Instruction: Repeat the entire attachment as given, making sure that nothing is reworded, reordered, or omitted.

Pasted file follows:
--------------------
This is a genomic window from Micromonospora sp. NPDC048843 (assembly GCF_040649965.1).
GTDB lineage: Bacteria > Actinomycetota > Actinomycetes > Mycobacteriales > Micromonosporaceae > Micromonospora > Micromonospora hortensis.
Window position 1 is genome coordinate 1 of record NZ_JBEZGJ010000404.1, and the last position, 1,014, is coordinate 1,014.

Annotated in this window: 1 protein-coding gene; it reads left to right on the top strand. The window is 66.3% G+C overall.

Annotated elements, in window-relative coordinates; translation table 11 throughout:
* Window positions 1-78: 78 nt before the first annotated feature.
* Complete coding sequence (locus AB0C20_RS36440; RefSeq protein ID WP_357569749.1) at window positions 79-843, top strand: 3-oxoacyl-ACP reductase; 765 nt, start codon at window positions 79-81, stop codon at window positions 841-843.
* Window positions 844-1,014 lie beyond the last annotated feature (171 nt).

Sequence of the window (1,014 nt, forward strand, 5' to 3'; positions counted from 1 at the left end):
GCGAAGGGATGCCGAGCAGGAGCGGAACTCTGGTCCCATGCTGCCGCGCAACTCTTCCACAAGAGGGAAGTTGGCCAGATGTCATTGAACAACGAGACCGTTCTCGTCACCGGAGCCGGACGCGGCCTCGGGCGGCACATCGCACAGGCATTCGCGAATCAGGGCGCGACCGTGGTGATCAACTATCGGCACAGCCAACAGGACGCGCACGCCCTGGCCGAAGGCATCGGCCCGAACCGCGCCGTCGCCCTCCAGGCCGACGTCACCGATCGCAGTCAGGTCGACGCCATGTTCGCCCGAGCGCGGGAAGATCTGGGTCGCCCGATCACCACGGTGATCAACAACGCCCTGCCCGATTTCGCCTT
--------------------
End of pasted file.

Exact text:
This is a genomic window from Micromonospora sp. NPDC048843 (assembly GCF_040649965.1).
GTDB lineage: Bacteria > Actinomycetota > Actinomycetes > Mycobacteriales > Micromonosporaceae > Micromonospora > Micromonospora hortensis.
Window position 1 is genome coordinate 1 of record NZ_JBEZGJ010000404.1, and the last position, 1,014, is coordinate 1,014.

Annotated in this window: 1 protein-coding gene; it reads left to right on the top strand. The window is 66.3% G+C overall.

Annotated elements, in window-relative coordinates; translation table 11 throughout:
* Window positions 1-78: 78 nt before the first annotated feature.
* Complete coding sequence (locus AB0C20_RS36440; RefSeq protein ID WP_357569749.1) at window positions 79-843, top strand: 3-oxoacyl-ACP reductase; 765 nt, start codon at window positions 79-81, stop codon at window positions 841-843.
* Window positions 844-1,014 lie beyond the last annotated feature (171 nt).

Sequence of the window (1,014 nt, forward strand, 5' to 3'; positions counted from 1 at the left end):
GCGAAGGGATGCCGAGCAGGAGCGGAACTCTGGTCCCATGCTGCCGCGCAACTCTTCCACAAGAGGGAAGTTGGCCAGATGTCATTGAACAACGAGACCGTTCTCGTCACCGGAGCCGGACGCGGCCTCGGGCGGCACATCGCACAGGCATTCGCGAATCAGGGCGCGACCGTGGTGATCAACTATCGGCACAGCCAACAGGACGCGCACGCCCTGGCCGAAGGCATCGGCCCGAACCGCGCCGTCGCCCTCCAGGCCGACGTCACCGATCGCAGTCAGGTCGACGCCATGTTCGCCCGAGCGCGGGAAGATCTGGGTCGCCCGATCACCACGGTGATCAACAACGCCCTGCCCGATTTCGCCTT